And it's hardly the only case; each of the federal government's 478 lines of business is performed by an average of 19 agencies, pointless overlap that costs taxpayers billions of dollars a year. One flagrant example is the 48 different federal job training programs, a third of which reside in the Department of Labor. The Bush budget proposes cutting the ineffectual Youth Opportunity Grants by $180 million -- and granting a $73 million increase to the effective Job Corps.
Some programs are on the chopping block because government shouldn't be doing them at all. For instance, the president wants to axe the $33 million shipbuilding loan program, which subsidizes the construction of cruise ships, not because it's ineffective but because he believes government doesn't belong in the cruise ship business -- even when they're built in Trent Lott's home state.
Reflecting the Bush administration's growing reformist priorities, the new budget also contains an Office of Management and Budget scorecard grading each federal agency on how well it manages its operations. Green dots signify that nearly all management goals have been met; yellow dots say some have been met; red dots indicate that, ahem, substantial improvement is necessary. This year, over 75% of the OMB's grades were red dots. Simplistic? Sure, but it gets the point across, especially since Mr. Bush has been touting the grades in budget meetings with Cabinet secretaries.
Will Mr. Bush's result-oriented budget model herald permanent changes in the way Washington funds programs? Many old Beltway hands are skeptical, to say the least. "Congressional committee heads and appropriators," says a former Reagan administration official, "aren't suddenly going to zero out their favorite program because some junior analyst sitting in a cubicle at OMB says it's ineffective."
This said, there's ample cause for cautious optimism that things will be different this time. First, unlike previous reform efforts, Mr. Bush's performance-based budgeting is firmly rooted in over a decade's experience -- in the U.S., Australia, Britain and New Zealand.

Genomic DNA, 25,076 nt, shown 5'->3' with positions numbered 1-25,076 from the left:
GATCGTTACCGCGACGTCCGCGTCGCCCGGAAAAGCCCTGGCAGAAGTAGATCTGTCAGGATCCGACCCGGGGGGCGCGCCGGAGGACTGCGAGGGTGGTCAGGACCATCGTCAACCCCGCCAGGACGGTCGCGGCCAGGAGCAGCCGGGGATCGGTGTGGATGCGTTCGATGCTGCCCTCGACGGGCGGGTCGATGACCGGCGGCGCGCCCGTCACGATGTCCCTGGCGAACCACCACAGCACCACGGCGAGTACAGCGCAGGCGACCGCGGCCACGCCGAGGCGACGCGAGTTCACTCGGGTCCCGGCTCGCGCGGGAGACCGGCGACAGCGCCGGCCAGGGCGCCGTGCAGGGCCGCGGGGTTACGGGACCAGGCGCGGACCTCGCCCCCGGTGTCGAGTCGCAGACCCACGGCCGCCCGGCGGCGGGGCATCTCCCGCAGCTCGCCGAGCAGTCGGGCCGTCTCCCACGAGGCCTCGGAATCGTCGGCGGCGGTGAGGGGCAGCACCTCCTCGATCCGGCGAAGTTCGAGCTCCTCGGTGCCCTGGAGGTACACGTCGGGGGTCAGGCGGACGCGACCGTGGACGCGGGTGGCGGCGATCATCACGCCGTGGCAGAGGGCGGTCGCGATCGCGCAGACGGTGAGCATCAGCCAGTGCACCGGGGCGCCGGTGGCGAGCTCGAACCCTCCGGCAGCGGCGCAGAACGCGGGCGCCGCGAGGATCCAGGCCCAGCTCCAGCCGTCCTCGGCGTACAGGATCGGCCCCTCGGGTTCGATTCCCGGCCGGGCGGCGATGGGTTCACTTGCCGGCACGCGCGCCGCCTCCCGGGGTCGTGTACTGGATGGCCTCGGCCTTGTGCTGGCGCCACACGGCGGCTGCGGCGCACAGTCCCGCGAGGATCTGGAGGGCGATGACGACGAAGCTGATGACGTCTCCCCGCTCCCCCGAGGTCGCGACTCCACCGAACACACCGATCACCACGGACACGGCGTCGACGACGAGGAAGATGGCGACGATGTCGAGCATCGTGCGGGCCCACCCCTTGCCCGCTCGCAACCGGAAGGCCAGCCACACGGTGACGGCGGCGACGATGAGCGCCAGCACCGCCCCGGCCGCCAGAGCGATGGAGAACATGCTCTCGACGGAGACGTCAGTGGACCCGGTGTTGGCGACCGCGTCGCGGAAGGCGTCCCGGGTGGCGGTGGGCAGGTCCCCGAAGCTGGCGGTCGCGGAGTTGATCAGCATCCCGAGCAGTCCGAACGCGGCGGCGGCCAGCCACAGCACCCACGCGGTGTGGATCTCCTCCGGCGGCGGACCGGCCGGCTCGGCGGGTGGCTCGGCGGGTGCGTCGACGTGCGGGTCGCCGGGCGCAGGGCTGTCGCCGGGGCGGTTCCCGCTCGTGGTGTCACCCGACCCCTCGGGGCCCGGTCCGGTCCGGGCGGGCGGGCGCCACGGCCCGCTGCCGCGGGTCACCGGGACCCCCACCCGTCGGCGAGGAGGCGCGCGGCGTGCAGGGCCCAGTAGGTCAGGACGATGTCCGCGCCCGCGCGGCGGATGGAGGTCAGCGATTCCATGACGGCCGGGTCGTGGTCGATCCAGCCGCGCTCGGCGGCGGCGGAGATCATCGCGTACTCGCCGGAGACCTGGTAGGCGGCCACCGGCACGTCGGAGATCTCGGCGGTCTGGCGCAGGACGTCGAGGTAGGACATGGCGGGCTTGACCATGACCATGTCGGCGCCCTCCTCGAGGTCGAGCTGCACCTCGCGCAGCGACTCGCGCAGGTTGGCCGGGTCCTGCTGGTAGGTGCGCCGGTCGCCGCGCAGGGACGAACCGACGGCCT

Second, whereas legislators traditionally regard budgeting reform efforts as executive branch unilateralism, the Bush model builds directly on the 1993 Government Performance and Results Act, which seeks to focus government decision-making on results. This should help win over at least some legislators to the president's crusade for government accountability. "Some of us have been asking agencies for years to tell Congress and the American people what results we're getting for our tax dollars," says Sen. Fred Thompson (R., Tenn.). "Finally, this president's budget begins to do this."
Walk and Talk
"There comes a time when every program must be judged either a success or a failure," then-Gov. Bush said during his presidential campaign. "Where we find success, we should reward it, repeat it, make it the standard. And where we find failure, we must call it by its name. Government action that fails in its purpose must be reformed or ended."
At the time, not many people noticed this obscure line, and those who did probably dismissed it as a typical example of a candidate's election-year talk. With his first budget, President Bush has shown that he also intends to walk the walk. The question that will be answered in the months to come is how hard it will be to convince Congress to take that walk with him.
Mr. Eggers, a senior fellow at the Manhattan Institute, is writing a book on how technology is transforming government.
©2002 Wall Street Journal